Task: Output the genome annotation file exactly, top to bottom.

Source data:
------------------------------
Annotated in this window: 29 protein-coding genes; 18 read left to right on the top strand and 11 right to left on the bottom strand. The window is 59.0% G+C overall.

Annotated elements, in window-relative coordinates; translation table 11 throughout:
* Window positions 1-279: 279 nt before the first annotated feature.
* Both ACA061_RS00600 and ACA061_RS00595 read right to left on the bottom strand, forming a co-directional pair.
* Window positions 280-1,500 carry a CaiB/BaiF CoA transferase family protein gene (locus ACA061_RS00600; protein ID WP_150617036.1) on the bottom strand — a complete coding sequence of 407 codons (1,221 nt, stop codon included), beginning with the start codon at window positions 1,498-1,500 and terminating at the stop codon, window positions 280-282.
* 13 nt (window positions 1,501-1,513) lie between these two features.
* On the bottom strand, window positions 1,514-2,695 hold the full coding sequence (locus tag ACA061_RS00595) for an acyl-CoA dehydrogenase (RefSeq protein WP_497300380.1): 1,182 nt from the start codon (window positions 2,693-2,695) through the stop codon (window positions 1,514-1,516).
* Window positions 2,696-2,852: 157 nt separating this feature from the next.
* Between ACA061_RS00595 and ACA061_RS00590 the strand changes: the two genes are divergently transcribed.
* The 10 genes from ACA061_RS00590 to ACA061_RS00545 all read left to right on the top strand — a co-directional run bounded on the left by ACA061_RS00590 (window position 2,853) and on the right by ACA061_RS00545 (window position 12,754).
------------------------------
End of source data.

Annotated in this window: 29 protein-coding genes; 18 read left to right on the top strand and 11 right to left on the bottom strand. The window is 59.0% G+C overall.

Annotated elements, in window-relative coordinates; translation table 11 throughout:
* Window positions 1-279: 279 nt before the first annotated feature.
* Both ACA061_RS00600 and ACA061_RS00595 read right to left on the bottom strand, forming a co-directional pair.
* Window positions 280-1,500 carry a CaiB/BaiF CoA transferase family protein gene (locus ACA061_RS00600; protein ID WP_150617036.1) on the bottom strand — a complete coding sequence of 407 codons (1,221 nt, stop codon included), beginning with the start codon at window positions 1,498-1,500 and terminating at the stop codon, window positions 280-282.
* 13 nt (window positions 1,501-1,513) lie between these two features.
* On the bottom strand, window positions 1,514-2,695 hold the full coding sequence (locus tag ACA061_RS00595) for an acyl-CoA dehydrogenase (RefSeq protein WP_497300380.1): 1,182 nt from the start codon (window positions 2,693-2,695) through the stop codon (window positions 1,514-1,516).
* Window positions 2,696-2,852: 157 nt separating this feature from the next.
* Between ACA061_RS00595 and ACA061_RS00590 the strand changes: the two genes are divergently transcribed.
* The 10 genes from ACA061_RS00590 to ACA061_RS00545 all read left to right on the top strand — a co-directional run bounded on the left by ACA061_RS00590 (window position 2,853) and on the right by ACA061_RS00545 (window position 12,754).